Why marketers should escape stereotypes
Why is it that marketers find it so hard to recognise and embrace the nuances of gay women? Reassuringly, today there are some queer female faces visible in mainstream media - Rita Ora, St Vincent, Cara Delevingne, Kristen Stewart, Miley Cyrus... But interestingly, these women still look, to varying degrees, ‘feminine’.
I quote this deliberately, because what the word means in culture and society is the heart of the problem around popular representation of queer women. It seems that the media is okay with female queerness only when it does not stray too far from the accepted aesthetic of femininity.
Encouragingly, we have seen gay men embraced and now widely celebrated in mainstream media. Think Queer Eye or Rupaul’s Drag Race, for example. Why? It’s not a perfect theory, but perhaps because these are men who have adopted certain ‘feminine’ traits. And given that women and ‘feminity’ have long been fetishised and objectified, there might be something more broadly palatable about this appropriation.
But what if we reverse the appropriation? What about the gay women who are seen to be more ‘masculine’? They are perceived as women who pay less attention to their appearance, who don’t care how they look. They dare to reject their ‘femininity’, their ‘female allure’, something that for so long has been marketed as a woman’s key asset. And in a superficial society, this is apparently hard to comprehend.
The issue here is that marketers struggle to place the ‘appeal’ of queer women. A femme lesbian is perhaps easy to market (although still rarely visible), because she still has that ever-sellable femininity, meaning that patriarchal society can still be attracted to her - men and women, gay and straight.
But it seems that the role and the intrigue of lesbians who don’t fit this image is harder for marketing minds to place. The madness of this is that, because we are blinded by the concern that “people won’t buy into it” - where the “it” is something purely aesthetic - this community becomes invisible. Of course, tolerance and acceptance is not a given in our society, but as marketers we really should give people a little more credit when it comes to their acceptance of queer female representation.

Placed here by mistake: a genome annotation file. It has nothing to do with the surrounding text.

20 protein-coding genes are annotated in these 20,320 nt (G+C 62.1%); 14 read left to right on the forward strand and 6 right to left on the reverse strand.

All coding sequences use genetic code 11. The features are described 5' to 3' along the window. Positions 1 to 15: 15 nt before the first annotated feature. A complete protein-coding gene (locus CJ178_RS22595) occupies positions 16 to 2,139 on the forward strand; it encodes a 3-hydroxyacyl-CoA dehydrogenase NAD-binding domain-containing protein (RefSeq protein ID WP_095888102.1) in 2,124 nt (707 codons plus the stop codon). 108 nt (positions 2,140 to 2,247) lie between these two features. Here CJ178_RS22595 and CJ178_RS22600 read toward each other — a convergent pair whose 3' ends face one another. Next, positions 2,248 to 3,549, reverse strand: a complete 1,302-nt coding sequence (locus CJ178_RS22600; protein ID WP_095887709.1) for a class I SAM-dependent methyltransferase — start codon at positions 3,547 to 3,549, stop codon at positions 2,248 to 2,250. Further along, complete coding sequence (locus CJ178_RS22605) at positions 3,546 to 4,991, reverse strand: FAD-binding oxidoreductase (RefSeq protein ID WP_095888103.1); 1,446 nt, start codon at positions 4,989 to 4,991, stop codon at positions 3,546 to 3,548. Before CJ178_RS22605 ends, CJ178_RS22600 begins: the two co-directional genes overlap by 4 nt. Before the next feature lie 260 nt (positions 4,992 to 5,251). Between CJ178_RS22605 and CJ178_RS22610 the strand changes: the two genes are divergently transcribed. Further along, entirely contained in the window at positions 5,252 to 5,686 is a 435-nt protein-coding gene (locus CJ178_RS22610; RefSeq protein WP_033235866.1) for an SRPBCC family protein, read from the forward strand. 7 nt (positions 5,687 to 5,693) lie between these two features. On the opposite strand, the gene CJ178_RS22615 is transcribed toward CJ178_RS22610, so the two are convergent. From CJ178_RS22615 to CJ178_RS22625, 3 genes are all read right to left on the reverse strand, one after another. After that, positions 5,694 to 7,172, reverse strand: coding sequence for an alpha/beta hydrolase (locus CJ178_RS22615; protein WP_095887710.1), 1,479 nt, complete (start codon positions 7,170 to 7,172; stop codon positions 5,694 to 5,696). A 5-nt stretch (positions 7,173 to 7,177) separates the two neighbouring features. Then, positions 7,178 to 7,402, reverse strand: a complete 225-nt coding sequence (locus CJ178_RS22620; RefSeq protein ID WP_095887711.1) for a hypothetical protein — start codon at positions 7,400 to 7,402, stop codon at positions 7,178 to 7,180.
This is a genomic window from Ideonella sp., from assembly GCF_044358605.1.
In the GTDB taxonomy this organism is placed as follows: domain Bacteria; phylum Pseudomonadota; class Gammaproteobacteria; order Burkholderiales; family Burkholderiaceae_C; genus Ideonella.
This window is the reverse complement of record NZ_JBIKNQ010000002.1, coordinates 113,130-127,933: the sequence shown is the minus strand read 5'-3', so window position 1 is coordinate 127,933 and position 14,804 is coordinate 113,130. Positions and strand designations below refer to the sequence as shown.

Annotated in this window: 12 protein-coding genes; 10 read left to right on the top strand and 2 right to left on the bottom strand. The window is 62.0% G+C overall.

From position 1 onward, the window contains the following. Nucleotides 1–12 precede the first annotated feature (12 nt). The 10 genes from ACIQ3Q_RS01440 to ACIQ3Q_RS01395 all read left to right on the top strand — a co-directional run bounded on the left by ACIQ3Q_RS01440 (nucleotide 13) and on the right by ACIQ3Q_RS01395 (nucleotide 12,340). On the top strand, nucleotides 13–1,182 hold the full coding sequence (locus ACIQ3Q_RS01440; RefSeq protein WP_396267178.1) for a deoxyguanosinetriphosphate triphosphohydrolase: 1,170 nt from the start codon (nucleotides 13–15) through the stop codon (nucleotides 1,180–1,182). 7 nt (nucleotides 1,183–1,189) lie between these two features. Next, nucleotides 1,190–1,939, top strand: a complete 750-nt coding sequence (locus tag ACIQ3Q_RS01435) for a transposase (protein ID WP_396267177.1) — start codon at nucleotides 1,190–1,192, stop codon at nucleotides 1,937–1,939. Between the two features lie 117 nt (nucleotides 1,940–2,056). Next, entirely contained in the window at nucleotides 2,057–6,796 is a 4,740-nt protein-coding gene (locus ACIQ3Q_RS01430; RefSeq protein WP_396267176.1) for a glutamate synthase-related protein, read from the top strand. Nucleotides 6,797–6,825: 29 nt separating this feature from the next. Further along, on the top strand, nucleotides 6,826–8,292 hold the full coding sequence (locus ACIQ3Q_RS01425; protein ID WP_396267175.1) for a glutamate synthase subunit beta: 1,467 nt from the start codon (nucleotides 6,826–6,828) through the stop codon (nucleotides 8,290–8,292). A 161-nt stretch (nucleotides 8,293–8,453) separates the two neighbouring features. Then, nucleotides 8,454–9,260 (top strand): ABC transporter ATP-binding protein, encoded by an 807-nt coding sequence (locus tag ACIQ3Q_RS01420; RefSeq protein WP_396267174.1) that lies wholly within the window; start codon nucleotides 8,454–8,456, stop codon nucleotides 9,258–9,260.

To be transparent, I am not speaking with direct personal experience. As what would be classed a “femme lesbian” myself, people often assume I am straight. Why? Because I “don’t look like a lesbian”. Because people have so little reference of what lesbians look like. Plenty of helpful labels and stereotypes have been created - femme, butch, d*ke camp - but these don’t serve us, they serve everyone else. They create a restrictive and overly-simplistic frame of reference within which to place us and to make sense of us.
So I would urge marketers to challenge these stereotypes and have more faith in the tolerance of consumers when it comes to queer female representation - especially when reports show that only two thirds (66%) of Generation Z identify as solely heterosexual. Be the brand that recognises queer women as a diverse, unignorable and valuable part of the cultural landscape you are trying to position yourselves in. Speak to us, engage with us and include us - all of us. And people will take note.
Strategist, Forever Beta